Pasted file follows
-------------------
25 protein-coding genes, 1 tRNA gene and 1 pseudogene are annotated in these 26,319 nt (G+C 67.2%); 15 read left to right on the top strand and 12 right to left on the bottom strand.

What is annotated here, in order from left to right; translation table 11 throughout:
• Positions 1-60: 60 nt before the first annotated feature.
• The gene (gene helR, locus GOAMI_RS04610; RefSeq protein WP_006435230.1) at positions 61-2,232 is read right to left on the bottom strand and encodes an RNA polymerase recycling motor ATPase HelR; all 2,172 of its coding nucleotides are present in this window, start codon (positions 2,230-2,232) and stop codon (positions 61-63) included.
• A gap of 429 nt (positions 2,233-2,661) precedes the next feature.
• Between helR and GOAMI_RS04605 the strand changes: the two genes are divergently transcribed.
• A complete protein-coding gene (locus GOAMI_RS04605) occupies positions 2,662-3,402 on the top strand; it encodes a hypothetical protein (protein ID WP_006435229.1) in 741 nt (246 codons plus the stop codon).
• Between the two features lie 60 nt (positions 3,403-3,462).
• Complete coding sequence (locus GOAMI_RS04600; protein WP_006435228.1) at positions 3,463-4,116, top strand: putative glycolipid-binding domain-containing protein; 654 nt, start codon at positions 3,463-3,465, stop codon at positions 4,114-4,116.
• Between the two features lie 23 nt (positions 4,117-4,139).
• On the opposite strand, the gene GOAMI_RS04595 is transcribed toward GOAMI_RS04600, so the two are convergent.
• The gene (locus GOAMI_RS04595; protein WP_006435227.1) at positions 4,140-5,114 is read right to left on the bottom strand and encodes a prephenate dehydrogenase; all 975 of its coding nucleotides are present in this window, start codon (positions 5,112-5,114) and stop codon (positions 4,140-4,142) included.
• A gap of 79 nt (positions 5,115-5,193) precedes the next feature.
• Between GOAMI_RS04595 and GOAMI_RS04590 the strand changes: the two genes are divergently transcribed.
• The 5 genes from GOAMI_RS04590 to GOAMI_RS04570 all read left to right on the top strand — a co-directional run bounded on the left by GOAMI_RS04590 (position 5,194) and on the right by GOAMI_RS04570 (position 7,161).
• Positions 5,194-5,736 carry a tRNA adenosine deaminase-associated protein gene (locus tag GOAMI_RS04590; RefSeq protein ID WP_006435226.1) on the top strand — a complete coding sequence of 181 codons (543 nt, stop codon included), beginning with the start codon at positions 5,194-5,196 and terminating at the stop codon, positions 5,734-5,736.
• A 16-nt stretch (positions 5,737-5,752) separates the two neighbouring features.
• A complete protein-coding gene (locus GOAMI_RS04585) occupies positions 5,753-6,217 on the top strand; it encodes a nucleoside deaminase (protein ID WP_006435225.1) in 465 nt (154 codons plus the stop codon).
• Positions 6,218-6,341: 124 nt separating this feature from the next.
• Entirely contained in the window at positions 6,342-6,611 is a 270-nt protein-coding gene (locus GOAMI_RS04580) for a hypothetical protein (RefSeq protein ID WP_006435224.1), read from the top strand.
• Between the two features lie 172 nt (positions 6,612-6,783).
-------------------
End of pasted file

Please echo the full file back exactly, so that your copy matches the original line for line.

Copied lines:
25 protein-coding genes, 1 tRNA gene and 1 pseudogene are annotated in these 26,319 nt (G+C 67.2%); 15 read left to right on the top strand and 12 right to left on the bottom strand.

What is annotated here, in order from left to right; translation table 11 throughout:
• Positions 1-60: 60 nt before the first annotated feature.
• The gene (gene helR, locus GOAMI_RS04610; RefSeq protein WP_006435230.1) at positions 61-2,232 is read right to left on the bottom strand and encodes an RNA polymerase recycling motor ATPase HelR; all 2,172 of its coding nucleotides are present in this window, start codon (positions 2,230-2,232) and stop codon (positions 61-63) included.
• A gap of 429 nt (positions 2,233-2,661) precedes the next feature.
• Between helR and GOAMI_RS04605 the strand changes: the two genes are divergently transcribed.
• A complete protein-coding gene (locus GOAMI_RS04605) occupies positions 2,662-3,402 on the top strand; it encodes a hypothetical protein (protein ID WP_006435229.1) in 741 nt (246 codons plus the stop codon).
• Between the two features lie 60 nt (positions 3,403-3,462).
• Complete coding sequence (locus GOAMI_RS04600; protein WP_006435228.1) at positions 3,463-4,116, top strand: putative glycolipid-binding domain-containing protein; 654 nt, start codon at positions 3,463-3,465, stop codon at positions 4,114-4,116.
• Between the two features lie 23 nt (positions 4,117-4,139).
• On the opposite strand, the gene GOAMI_RS04595 is transcribed toward GOAMI_RS04600, so the two are convergent.
• The gene (locus GOAMI_RS04595; protein WP_006435227.1) at positions 4,140-5,114 is read right to left on the bottom strand and encodes a prephenate dehydrogenase; all 975 of its coding nucleotides are present in this window, start codon (positions 5,112-5,114) and stop codon (positions 4,140-4,142) included.
• A gap of 79 nt (positions 5,115-5,193) precedes the next feature.
• Between GOAMI_RS04595 and GOAMI_RS04590 the strand changes: the two genes are divergently transcribed.
• The 5 genes from GOAMI_RS04590 to GOAMI_RS04570 all read left to right on the top strand — a co-directional run bounded on the left by GOAMI_RS04590 (position 5,194) and on the right by GOAMI_RS04570 (position 7,161).
• Positions 5,194-5,736 carry a tRNA adenosine deaminase-associated protein gene (locus tag GOAMI_RS04590; RefSeq protein ID WP_006435226.1) on the top strand — a complete coding sequence of 181 codons (543 nt, stop codon included), beginning with the start codon at positions 5,194-5,196 and terminating at the stop codon, positions 5,734-5,736.
• A 16-nt stretch (positions 5,737-5,752) separates the two neighbouring features.
• A complete protein-coding gene (locus GOAMI_RS04585) occupies positions 5,753-6,217 on the top strand; it encodes a nucleoside deaminase (protein ID WP_006435225.1) in 465 nt (154 codons plus the stop codon).
• Positions 6,218-6,341: 124 nt separating this feature from the next.
• Entirely contained in the window at positions 6,342-6,611 is a 270-nt protein-coding gene (locus GOAMI_RS04580) for a hypothetical protein (RefSeq protein ID WP_006435224.1), read from the top strand.
• Between the two features lie 172 nt (positions 6,612-6,783).